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    New Emergency Seizure Treatment for Children

    Oral Drug May Provide Easier, Effective Treatment of Epileptic Seizures

    WebMD Health News

    July 14, 2005 -- A better option for quick control of seizures in children is a drug that can be given by mouth rather than via the rectum.

    Researchers found emergency room treatment with the drug midazolam successfully stopped seizures within 10 minutes in twice as many children as the currently used rectal treatment. Rectally given Valium is the treatment of choice for children with uncontrolled seizures when intravenous drugs (IV) cannot be given.

    Treating severe epileptic seizures in children is a common problem in emergency rooms because the seizures lead to uncontrollable movements that make it difficult to undress or start an IV in a seizing child.

    Midazolam is a benzodiazepine like Valium, which is used as a sedative and to treat people who have gone into convulsions. It is used under the supervision of doctors.

    Easier Epilepsy Treatment?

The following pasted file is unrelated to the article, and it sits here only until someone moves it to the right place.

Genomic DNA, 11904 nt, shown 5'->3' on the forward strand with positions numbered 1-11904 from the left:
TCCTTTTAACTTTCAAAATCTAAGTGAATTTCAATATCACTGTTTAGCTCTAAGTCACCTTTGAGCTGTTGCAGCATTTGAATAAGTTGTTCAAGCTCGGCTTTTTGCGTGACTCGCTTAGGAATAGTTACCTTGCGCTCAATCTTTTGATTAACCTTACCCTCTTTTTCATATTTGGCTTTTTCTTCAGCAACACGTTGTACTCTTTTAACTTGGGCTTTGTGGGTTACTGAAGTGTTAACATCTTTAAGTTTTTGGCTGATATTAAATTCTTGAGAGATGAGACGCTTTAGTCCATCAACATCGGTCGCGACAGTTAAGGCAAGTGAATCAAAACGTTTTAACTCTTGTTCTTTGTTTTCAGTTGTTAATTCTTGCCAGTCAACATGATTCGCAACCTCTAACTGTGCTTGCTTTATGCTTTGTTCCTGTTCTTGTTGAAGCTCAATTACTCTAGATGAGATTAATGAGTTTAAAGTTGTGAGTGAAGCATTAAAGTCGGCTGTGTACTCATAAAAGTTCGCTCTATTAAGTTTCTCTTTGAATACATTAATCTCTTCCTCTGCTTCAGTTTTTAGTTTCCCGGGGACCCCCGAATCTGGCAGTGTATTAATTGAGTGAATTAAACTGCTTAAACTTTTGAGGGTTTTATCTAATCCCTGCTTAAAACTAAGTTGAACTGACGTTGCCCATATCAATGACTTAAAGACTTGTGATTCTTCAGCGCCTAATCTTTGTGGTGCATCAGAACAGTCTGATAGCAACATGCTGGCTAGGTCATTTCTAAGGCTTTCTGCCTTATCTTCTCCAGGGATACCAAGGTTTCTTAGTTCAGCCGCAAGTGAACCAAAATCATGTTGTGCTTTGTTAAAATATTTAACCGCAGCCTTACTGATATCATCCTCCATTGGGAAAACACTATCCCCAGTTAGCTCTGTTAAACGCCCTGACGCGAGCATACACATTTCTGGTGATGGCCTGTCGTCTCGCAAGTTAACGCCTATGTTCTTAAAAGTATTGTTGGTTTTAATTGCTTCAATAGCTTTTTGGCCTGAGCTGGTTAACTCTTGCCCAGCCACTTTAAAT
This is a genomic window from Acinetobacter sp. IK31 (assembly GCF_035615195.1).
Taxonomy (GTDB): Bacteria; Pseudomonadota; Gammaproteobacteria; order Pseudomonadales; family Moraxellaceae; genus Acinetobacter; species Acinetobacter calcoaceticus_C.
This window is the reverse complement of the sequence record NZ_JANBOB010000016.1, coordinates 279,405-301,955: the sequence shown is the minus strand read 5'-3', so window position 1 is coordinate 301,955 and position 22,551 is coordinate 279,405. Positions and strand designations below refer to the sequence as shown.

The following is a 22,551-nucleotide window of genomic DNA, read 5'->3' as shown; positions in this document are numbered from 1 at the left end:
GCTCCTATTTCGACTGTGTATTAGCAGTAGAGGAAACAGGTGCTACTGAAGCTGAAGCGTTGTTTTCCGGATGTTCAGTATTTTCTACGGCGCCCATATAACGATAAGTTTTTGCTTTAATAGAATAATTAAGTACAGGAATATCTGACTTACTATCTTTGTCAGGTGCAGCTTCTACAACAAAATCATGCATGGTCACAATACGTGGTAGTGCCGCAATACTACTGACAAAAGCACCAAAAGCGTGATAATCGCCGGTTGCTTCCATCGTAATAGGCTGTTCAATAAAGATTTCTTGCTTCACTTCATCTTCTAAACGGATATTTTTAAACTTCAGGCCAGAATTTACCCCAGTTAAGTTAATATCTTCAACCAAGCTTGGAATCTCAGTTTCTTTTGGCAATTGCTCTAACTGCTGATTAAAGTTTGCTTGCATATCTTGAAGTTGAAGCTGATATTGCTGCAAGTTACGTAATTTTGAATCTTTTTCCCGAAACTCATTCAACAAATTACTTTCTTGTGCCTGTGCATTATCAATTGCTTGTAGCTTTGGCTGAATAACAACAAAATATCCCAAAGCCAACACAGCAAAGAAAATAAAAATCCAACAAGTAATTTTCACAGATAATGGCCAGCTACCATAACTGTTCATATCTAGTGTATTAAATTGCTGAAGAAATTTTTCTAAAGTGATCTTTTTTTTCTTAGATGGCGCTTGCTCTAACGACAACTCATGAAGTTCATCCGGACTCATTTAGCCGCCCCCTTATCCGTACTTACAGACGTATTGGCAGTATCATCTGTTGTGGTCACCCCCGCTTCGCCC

In the study, researchers compared the effectiveness of oral liquid midazolam with rectal use of Valium in children treated for severe epileptic seizures at hospital emergency rooms in the U.K.

    Researchers treated 219 episodes of seizures involving 177 children aged 6 months and older with either treatment from 2000 to 2004.

    The results, published in this week's issue of The Lancet, showed that when given by mouth, midazolam successfully ended more seizures (56%) within 10 minutes than rectal Valium did (27%).

    Midazolam was once sold in the U.S. under the brand name Versed. Versed is no longer available in the U.S., but the generic midazolam is.

    In an editorial that accompanies the study, Max Wiznitzer of Rainbow Babies and Children's Hospital in Ohio says the results show that successful treatment of epileptic seizures in children doesn't require waiting for an IV.

    By reducing the duration of seizures in children, he says oral use of midazolam may reduce the complications of seizures and the risk of death.

    But Wiznitzer says the drug can also be delivered through the nose and may offer an even more convenient way to treat epileptic seizures. Therefore, he says, more research is needed to see if an intranasal formulation would be as effective as the oral method used in this study in treating epileptic seizures in and out of the hospital.

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